Field visit & observations

The village life

We did visit a village that is a 2 1/2 hours drive away from Jaipur, the capital city of the state Rajasthan in Northern India. It’s very close to the village Tilonia, which is the home of the Barefoot College. Since, 1972, the College has worked to improve the lives of the rural poor by giving them vocational training on water harvesting, solar power, housing, healthcare, education and income.

Vocational training for women at Barefoot College

It claims that women from more than 60 countries in Africa, Asia and Latin America have been trained by the College so far to solar electrify their own communities.

The road to the village winds a few kilometres through dusty plains with fields on the right and left. Villagers walk along them, balancing on their heads bundles of wheat — some of the size of a desk. I’m surprised by the basic living that you see in villages that are far away from national or state highways. The lifestyle really is rudimentary.

The village near Tilonia, Rajasthan

Agriculture is the main source of livelihood and families in this area grow crops. Further villagers herd goats or cows of their own. The average income of a family is Rs. 5,000 to Rs. 7,000 ($76 to $107) in this area. Motorcycles cross our way as well and seem the only way of motorised transport for the people here besides a few farming vehicles. The whole area has plain land, which generally gets water only in the rainy season.

Village in Rajasthan, Northern India

The village that we reach is free from the hustle and bustle of city life. It’s calm and quite out here and the air seems fresh. The houses follow a very plain and simple design without specific aesthetic. They have courtyards attached with cooking places and goats that are nosing around in them. For this village electricity is not absent as meters are installed at the houses. I guess that the village has 50 houses and around 700 people must be living here. The village has a small shop which sells rice, cooking oil, lentils and some sweets.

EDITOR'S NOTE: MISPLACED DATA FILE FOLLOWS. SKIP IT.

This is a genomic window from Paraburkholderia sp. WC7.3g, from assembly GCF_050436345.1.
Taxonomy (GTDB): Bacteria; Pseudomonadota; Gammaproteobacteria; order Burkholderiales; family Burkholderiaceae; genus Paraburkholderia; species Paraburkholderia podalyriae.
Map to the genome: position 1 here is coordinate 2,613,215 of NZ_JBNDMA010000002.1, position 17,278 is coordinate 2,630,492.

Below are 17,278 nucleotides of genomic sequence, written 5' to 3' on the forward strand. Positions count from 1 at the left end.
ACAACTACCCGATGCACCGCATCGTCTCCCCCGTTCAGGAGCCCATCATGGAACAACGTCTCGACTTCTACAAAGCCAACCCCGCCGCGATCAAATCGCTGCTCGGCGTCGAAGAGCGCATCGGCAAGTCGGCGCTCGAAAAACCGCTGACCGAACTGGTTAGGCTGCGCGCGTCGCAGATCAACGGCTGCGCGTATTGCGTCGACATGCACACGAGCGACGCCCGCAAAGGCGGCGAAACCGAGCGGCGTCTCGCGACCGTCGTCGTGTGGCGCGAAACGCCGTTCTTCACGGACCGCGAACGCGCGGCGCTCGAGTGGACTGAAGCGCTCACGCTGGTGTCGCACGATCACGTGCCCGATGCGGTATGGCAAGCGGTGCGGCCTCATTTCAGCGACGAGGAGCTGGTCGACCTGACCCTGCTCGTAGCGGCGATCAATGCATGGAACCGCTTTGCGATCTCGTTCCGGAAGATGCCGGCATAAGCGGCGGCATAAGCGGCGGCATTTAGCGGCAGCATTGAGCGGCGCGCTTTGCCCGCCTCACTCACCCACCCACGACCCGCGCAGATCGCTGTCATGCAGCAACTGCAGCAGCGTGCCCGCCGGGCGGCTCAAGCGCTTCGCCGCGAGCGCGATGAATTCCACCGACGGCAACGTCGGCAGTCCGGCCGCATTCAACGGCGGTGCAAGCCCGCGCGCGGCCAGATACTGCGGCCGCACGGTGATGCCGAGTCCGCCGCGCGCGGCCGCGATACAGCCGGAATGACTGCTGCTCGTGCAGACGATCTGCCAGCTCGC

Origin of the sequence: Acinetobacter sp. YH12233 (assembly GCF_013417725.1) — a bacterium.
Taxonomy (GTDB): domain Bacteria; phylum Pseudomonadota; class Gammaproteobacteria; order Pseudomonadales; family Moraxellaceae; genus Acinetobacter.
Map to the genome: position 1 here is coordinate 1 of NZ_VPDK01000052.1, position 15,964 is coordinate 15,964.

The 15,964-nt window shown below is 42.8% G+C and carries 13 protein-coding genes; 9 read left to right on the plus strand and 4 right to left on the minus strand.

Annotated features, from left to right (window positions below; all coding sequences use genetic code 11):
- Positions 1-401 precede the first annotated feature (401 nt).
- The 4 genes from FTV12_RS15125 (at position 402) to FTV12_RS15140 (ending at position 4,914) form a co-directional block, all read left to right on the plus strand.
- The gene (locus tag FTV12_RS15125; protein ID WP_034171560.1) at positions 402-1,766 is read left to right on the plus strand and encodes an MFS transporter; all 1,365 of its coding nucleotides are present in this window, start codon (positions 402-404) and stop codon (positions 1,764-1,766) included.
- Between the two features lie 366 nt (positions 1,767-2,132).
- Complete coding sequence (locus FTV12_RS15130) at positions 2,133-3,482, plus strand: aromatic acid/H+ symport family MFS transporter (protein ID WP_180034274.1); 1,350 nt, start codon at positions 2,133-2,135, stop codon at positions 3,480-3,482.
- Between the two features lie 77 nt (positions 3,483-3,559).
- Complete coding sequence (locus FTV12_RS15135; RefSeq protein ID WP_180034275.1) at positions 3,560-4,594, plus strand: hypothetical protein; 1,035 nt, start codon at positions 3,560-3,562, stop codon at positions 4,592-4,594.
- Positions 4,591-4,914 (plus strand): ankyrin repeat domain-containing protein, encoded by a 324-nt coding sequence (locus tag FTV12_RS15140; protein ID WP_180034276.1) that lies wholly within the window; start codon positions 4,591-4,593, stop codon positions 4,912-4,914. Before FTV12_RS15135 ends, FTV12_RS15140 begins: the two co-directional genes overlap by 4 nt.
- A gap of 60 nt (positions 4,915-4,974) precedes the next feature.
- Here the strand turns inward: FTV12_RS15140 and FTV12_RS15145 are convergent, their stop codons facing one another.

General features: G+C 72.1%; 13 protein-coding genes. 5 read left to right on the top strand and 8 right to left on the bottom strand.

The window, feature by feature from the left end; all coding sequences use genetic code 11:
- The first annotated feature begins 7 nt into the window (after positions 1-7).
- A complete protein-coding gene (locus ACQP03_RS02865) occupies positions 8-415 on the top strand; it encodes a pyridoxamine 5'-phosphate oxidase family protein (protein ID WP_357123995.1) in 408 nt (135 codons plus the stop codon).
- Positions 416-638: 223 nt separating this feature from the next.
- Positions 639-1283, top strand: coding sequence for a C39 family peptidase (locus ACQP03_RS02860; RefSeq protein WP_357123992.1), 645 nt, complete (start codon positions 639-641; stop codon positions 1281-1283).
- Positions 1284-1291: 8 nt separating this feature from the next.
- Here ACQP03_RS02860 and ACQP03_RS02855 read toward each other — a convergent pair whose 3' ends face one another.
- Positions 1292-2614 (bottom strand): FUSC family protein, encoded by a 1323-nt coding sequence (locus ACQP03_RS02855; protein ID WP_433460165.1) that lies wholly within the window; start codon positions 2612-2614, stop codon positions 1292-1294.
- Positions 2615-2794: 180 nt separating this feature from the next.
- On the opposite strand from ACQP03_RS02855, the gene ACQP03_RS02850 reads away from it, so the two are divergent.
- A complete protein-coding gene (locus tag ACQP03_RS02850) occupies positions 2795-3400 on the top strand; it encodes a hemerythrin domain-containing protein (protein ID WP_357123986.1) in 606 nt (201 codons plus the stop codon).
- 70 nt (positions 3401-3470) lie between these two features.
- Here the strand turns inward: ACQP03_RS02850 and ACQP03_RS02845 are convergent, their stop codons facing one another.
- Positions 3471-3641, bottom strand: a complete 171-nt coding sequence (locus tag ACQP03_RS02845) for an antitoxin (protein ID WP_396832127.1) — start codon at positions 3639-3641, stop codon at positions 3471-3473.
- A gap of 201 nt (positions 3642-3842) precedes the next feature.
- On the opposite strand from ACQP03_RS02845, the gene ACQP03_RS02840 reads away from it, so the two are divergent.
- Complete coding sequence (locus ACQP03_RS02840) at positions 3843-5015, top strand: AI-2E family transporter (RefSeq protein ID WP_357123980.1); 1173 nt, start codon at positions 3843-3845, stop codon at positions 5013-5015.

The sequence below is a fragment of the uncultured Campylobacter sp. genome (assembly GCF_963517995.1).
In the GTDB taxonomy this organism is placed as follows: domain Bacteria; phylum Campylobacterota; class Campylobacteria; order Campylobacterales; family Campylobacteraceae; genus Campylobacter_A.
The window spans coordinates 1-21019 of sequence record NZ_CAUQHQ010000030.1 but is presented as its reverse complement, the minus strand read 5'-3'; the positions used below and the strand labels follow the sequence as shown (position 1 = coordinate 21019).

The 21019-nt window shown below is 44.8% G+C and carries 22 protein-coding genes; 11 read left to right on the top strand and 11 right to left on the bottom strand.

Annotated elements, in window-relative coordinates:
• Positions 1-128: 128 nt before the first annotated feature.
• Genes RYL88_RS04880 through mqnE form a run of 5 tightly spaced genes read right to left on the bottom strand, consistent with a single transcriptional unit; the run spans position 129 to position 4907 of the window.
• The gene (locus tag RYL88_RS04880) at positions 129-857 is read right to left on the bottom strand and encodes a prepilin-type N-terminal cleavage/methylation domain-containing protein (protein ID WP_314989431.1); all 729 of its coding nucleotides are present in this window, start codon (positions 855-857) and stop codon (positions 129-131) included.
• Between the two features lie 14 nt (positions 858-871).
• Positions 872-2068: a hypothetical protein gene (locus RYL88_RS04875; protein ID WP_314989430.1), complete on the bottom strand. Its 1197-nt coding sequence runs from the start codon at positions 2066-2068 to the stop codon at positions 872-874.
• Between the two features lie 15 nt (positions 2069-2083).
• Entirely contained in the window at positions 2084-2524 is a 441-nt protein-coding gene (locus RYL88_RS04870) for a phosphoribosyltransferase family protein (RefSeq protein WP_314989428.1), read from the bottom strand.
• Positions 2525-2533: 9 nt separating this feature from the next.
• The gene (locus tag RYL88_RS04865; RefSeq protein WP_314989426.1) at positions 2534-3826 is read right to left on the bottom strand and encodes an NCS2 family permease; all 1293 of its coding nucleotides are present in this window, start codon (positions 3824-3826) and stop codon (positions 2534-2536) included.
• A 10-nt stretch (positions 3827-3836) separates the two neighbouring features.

Balwadi (pre-school)

We reached our destination, a Balwadi, where we would spend the day and learn more about pre-education in rural India. A Balwadi is an Indian pre-school run for economically weaker sections of the society, either by government or NGOs.

Panorama view of the Balwadi’s veranda, it’s the “class room” where teachers and children sit together
The entrance to the Balwadi

The Balwadi is located in a small building which has a veranda, that I would call the ‘class room’ and is used for the children as play and learning ground, a storage room and a small courtyard. I guess the total size of the whole space is something around 200 square feet. At the time of our visit 15 children between 1 and 5 years where supervised by two teachers. The teachers are with the Balwaadi since 15 years. As the Balwadi is run by Barefoot College, they have no permanent school building and over the period of time had to relocate the Balwadi a few times. The teachers told us that the previous building was a bit better in terms of facilities and interior.